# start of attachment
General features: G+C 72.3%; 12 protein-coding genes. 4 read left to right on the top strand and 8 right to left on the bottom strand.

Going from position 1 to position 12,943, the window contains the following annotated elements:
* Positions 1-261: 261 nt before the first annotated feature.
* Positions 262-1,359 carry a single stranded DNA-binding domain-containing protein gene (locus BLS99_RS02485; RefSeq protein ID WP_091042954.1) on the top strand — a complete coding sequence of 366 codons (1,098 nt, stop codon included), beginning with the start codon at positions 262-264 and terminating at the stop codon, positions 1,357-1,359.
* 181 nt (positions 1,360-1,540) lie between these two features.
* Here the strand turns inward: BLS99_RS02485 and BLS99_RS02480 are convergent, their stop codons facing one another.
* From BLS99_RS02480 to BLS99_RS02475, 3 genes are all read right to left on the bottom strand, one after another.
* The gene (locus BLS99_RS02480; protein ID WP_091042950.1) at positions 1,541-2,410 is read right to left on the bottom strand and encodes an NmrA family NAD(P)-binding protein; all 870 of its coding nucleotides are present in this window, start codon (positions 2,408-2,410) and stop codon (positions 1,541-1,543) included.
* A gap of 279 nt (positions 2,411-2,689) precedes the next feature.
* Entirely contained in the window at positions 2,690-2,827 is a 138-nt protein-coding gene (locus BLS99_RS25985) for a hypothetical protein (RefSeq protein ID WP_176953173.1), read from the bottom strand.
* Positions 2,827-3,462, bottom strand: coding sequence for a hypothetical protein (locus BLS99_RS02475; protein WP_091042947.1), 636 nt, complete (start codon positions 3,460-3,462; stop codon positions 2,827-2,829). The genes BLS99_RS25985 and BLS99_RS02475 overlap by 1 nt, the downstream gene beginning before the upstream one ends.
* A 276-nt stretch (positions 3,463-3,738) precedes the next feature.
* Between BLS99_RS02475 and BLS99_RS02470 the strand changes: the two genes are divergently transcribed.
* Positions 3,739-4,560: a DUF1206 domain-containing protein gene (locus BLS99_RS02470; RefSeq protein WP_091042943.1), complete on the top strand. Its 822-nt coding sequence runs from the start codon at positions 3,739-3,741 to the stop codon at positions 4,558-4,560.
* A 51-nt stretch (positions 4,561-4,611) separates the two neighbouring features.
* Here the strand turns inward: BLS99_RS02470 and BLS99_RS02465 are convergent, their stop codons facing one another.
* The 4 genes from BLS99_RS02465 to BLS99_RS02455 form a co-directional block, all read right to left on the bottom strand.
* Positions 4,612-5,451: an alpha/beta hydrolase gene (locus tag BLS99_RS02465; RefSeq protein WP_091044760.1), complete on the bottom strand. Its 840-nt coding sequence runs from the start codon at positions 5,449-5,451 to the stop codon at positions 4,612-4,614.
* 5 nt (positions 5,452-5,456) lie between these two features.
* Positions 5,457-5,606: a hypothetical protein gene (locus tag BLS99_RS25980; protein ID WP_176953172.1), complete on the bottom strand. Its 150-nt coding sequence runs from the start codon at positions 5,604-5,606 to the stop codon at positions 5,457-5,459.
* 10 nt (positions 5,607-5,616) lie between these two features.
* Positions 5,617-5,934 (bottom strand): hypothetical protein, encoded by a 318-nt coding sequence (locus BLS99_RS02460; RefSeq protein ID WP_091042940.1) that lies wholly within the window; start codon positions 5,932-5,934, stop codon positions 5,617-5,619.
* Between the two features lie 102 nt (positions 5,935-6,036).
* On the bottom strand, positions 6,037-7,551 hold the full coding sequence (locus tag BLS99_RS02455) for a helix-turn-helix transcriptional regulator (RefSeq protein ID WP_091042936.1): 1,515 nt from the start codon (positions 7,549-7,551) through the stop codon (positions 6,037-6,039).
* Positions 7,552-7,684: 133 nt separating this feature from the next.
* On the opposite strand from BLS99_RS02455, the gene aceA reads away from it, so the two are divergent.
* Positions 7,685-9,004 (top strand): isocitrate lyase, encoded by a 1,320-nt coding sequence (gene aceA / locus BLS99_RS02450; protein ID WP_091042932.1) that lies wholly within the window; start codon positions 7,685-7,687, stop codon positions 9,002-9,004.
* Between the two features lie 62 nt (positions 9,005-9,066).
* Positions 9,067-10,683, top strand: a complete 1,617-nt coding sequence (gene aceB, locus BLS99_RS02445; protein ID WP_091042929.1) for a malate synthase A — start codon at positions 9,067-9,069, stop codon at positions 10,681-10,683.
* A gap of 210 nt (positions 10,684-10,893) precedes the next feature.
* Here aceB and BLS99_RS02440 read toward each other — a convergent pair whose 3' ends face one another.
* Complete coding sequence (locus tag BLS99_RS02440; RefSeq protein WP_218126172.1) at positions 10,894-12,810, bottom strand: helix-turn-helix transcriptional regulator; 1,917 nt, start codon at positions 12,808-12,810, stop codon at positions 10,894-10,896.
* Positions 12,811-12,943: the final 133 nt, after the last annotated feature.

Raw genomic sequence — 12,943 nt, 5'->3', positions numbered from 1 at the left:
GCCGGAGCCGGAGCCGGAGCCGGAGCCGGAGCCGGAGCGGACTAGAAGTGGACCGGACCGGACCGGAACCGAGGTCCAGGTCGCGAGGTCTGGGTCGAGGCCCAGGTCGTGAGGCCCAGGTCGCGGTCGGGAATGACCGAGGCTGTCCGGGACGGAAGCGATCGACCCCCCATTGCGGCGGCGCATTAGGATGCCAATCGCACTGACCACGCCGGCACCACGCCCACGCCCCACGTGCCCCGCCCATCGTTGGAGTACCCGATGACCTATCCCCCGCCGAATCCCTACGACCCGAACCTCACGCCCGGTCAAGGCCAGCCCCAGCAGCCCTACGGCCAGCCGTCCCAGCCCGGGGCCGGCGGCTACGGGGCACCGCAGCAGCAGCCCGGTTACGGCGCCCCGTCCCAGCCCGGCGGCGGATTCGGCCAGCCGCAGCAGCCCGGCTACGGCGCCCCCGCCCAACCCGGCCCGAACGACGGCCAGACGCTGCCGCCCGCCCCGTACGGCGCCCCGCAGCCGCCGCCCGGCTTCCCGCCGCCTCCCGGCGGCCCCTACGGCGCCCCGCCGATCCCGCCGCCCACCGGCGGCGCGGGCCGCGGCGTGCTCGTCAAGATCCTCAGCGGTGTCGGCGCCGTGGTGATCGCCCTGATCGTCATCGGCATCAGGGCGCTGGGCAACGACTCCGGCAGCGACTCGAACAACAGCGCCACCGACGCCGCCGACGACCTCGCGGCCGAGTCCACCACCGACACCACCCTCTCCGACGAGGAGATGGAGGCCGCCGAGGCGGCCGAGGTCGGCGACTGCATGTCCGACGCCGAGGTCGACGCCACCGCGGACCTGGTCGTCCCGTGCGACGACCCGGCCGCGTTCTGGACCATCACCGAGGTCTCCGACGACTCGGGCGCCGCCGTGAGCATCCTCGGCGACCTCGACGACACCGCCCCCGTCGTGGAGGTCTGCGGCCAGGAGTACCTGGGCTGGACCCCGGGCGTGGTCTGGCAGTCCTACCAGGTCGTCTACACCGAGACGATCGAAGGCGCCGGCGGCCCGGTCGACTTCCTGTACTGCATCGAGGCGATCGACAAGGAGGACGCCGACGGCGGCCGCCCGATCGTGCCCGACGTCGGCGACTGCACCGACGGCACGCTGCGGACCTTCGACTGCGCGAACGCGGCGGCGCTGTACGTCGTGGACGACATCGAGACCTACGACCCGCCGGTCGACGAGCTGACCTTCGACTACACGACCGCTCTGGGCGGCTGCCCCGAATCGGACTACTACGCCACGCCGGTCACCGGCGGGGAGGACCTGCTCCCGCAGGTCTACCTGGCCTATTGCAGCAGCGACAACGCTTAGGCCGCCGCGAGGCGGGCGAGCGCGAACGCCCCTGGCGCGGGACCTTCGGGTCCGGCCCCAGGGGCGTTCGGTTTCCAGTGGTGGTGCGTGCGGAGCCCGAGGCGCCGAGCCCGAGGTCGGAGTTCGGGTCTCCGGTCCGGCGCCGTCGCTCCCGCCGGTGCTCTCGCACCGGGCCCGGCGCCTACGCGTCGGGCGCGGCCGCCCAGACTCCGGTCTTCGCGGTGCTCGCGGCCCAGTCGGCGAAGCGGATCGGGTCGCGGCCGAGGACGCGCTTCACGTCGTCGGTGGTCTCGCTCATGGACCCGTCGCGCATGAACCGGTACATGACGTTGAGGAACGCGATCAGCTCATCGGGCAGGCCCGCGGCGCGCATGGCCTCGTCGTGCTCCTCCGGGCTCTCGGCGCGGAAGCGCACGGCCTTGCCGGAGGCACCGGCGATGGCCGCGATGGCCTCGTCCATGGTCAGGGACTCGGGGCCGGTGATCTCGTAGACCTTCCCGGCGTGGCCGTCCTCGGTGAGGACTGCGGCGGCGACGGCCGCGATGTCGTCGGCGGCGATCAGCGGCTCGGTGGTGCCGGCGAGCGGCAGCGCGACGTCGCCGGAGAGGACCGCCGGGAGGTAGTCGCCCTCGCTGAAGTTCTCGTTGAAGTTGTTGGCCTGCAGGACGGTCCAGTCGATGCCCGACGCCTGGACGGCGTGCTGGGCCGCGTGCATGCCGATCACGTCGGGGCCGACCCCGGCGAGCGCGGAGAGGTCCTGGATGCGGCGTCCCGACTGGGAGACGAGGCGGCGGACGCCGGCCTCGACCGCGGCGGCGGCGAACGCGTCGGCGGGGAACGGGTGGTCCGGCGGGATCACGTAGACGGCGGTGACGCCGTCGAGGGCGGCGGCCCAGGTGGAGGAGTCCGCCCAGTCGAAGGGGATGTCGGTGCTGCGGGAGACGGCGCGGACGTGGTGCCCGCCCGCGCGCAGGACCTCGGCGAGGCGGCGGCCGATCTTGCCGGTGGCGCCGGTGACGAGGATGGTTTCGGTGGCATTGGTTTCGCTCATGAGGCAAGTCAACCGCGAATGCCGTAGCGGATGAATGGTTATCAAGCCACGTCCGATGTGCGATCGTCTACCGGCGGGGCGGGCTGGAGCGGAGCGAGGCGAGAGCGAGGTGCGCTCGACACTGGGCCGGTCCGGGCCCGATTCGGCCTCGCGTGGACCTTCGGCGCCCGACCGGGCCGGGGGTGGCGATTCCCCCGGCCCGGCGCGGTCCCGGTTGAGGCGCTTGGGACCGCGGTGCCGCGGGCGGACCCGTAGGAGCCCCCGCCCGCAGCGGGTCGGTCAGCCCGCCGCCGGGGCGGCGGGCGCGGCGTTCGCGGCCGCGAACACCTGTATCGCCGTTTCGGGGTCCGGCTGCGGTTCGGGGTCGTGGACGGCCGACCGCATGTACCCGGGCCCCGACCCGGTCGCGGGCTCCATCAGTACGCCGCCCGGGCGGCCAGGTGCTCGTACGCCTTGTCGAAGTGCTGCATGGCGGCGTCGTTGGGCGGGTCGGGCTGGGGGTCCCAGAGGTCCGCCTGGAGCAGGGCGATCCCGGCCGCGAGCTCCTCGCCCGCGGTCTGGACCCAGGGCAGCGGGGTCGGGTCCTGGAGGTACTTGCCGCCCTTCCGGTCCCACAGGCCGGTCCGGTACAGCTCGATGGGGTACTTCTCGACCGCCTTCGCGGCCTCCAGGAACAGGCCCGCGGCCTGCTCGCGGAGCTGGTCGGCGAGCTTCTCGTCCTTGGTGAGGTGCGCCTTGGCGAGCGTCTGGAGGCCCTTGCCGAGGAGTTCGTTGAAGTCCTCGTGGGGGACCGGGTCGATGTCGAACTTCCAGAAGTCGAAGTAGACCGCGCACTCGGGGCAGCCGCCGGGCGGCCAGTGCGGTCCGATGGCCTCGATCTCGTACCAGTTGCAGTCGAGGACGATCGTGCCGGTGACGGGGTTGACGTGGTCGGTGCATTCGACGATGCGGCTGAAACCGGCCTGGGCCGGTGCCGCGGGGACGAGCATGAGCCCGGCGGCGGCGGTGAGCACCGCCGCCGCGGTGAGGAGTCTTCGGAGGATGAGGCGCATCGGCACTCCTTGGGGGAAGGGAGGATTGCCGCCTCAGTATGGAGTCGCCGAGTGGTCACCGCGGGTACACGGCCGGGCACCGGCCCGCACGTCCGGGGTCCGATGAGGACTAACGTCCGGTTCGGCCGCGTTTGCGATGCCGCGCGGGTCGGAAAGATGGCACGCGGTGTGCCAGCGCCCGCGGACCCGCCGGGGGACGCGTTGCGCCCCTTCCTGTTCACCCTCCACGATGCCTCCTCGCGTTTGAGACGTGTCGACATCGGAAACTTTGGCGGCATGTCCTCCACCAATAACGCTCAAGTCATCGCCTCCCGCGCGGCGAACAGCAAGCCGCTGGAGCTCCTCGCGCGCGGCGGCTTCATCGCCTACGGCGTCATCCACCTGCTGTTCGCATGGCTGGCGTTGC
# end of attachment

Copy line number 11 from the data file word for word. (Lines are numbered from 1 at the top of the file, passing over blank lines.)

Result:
* Positions 2,827-3,462, bottom strand: coding sequence for a hypothetical protein (locus BLS99_RS02475; protein WP_091042947.1), 636 nt, complete (start codon positions 3,460-3,462; stop codon positions 2,827-2,829). The genes BLS99_RS25985 and BLS99_RS02475 overlap by 1 nt, the downstream gene beginning before the upstream one ends.